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What Are Your Taste Buds Telling You?
June 13, 2021
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Taste Buds

Your taste buds allow you to recognize various tastes, from sweet to sour. Every person has roughly 10,000 taste buds that line the tongue, and each taste bud has between 10-50 sensory cells connected to your body’s nerve fibers.

Taste buds are microscopic, which means you should not feel them, but sometimes your taste buds can swell, enlarge, and become inflamed. Inflamed taste buds can become irritated and painful, causing extreme discomfort while eating or drinking.

Read on to learn what your taste buds are trying to tell you.

Are Swollen Taste Buds Harmful?

Enlarged taste buds can be pretty uncomfortable. Typically, they are not symbolic of a more severe condition, and the swelling will go away on their own with time. However, some issues can lead to frequent swelling or tongue pain, which should be diagnosed and treated.

Potential Causes of Swollen Taste Buds

There are a few potential causes that can cause damage to your taste buds. While taste buds typically regenerate approximately every 1-2 weeks, there are times when they can become damaged, burned, or inflamed for different reasons, including the following:

Acid Reflux. When harmful stomach acid rides up into the throat and mouth, it can burn the taste buds in the back of your throat or on other areas of your tongue.

Dry Mouth. If you’re experiencing a lack of natural saliva in your mouth, dry mouth may be the culprit and can also cause taste buds to become inflamed or over-sensitive.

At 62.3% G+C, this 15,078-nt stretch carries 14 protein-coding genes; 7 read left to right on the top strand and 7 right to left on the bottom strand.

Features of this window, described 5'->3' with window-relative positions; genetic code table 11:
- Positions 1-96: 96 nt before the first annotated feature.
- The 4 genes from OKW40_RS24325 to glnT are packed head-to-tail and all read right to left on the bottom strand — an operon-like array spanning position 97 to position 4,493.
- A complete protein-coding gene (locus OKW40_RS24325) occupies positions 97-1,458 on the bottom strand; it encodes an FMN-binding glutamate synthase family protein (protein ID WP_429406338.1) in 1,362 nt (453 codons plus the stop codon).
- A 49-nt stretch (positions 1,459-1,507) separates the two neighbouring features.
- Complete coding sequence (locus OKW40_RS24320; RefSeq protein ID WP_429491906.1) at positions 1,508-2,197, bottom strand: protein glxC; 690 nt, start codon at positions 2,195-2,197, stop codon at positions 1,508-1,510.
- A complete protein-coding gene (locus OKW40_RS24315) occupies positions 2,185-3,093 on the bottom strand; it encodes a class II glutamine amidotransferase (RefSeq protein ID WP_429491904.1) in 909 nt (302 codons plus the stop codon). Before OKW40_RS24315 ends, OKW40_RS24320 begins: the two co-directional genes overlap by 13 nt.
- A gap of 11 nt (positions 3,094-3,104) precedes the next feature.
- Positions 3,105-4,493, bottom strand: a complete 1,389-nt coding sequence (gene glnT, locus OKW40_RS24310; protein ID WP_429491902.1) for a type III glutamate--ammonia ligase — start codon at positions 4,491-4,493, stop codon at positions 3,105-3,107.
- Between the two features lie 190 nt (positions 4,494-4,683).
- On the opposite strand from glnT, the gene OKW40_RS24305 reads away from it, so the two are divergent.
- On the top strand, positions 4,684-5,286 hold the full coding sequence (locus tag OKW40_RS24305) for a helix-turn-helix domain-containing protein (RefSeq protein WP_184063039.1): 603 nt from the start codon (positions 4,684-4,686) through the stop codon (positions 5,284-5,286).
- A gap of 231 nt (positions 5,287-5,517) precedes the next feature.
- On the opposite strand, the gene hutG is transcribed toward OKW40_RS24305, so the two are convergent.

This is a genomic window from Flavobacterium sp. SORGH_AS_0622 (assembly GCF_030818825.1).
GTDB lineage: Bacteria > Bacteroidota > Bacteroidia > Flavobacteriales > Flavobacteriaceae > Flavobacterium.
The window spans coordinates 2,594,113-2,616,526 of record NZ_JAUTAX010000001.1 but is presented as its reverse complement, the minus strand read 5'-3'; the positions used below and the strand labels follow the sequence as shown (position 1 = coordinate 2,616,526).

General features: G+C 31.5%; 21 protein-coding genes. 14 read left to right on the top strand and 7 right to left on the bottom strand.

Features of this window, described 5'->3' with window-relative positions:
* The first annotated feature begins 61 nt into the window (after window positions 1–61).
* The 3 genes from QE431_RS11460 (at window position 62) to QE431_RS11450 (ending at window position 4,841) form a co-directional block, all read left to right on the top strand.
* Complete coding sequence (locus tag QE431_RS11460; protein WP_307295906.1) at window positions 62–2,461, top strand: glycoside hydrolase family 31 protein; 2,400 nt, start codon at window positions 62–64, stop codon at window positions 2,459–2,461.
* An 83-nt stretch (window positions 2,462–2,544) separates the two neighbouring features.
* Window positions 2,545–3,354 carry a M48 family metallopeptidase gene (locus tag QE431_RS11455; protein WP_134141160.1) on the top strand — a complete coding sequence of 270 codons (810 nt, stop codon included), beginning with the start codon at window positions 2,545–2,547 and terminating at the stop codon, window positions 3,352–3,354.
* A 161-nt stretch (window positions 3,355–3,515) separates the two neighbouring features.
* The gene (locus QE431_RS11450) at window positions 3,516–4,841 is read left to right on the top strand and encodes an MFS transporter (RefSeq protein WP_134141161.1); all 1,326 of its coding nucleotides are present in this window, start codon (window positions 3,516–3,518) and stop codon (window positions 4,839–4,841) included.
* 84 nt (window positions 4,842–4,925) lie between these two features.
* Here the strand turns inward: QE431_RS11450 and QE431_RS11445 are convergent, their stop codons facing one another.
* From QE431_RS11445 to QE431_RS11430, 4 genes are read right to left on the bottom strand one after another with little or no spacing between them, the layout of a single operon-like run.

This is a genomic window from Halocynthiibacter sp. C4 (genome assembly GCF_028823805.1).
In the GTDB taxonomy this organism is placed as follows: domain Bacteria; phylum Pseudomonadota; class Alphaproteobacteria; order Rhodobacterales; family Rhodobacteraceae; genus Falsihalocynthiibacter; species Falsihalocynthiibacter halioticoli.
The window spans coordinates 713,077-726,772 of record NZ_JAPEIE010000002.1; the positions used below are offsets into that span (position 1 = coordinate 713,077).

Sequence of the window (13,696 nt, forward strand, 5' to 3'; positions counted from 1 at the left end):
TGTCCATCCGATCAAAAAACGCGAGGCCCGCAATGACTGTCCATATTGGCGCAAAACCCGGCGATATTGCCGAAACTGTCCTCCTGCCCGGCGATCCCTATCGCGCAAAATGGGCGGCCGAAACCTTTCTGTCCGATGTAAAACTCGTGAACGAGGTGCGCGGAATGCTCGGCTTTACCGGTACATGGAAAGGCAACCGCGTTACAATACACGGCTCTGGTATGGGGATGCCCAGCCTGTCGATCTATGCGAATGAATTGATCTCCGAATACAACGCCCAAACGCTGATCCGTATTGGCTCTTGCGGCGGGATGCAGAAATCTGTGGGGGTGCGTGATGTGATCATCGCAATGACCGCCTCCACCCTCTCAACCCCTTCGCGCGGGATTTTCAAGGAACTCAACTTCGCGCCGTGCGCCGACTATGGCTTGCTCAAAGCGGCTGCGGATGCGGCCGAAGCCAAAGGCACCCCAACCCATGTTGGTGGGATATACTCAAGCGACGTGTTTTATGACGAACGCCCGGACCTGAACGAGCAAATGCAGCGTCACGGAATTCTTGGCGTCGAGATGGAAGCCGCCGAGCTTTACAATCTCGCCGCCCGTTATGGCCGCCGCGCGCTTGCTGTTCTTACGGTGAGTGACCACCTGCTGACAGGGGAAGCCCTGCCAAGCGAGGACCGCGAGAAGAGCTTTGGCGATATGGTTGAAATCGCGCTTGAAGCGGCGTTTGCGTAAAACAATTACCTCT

Radiation. A history of or exposure to radiation of the head and neck.

Sickness. Infections, such as a cold, flu, fungal, or bacterial illness.

Poor Oral Hygiene. Not properly brushing and rinsing your mouth and teeth.

Tobacco. Smoking or chewing tobacco products or other products that contain nicotine.

Burns. Exposure to extremely hot or cold foods that caused a burn, cut, or another injury to the mouth can result in inflammation or swelling.

Diet. Eating extremely spicy or very sour foods.

Medication.  Taking certain medications that are very acidic on the tongue can result in swelling.

How to Treat Swollen Taste Buds

If a specific condition is causing your taste bud issue, here are a few things you can do to prevent your swollen taste buds from returning:

  1. If acid reflux is causing you painful taste buds, take antacids, H2-receptor blockers, or proton pump inhibitors to reduce or block stomach acid from reaching the mouth.
  2. If food allergies are the culprit, avoid foods that trigger your symptoms.
  3. Any infections caused by bacteria should be treated with antibiotics.
  4. Taking a vitamin supplement to correct a vitamin deficiency can bring your body levels back up to normal.
  5. Gargle with a mixture of warm water and salt three times a day to help your mouth heal and stay clean.

If swollen taste buds are a frequent occurrence, speak with your doctor about a treatment plan to determine the cause.

When Inflamed Taste Buds Are a Warning Sign

If you’re experiencing inflamed taste buds and the discomfort is not going away, it’s always recommended to consult with a healthcare professional. Inflamed taste buds can be a sign of a more severe problem, such as tongue cancer. If you’re unsure of the cause, or if the swelling is not going away on its own, we recommend checking for other potential signs of oral cancer, including:

  • Sore (s) in your mouth that are either painful or not.
  • Frequent pain in the mouth.
  • A white or red patch on your tongue, gums, or anywhere on the inside of the mouth.
  • Numbness of the tongue.
  • A lump on the inner cheek.
  • Difficulty chewing, swallowing or moving your jaw.
  • A lump on your neck.
  • Loose teeth.
  • High fever.
  • A lingering cough.

Your doctor or dentist will be able to help diagnose the cause of swollen taste buds by examining your tongue and noting the color, texture, and size. If you have any concerns over taste bud discomfort, discuss a treatment plan with Hinsdale Dentistry at your next exam.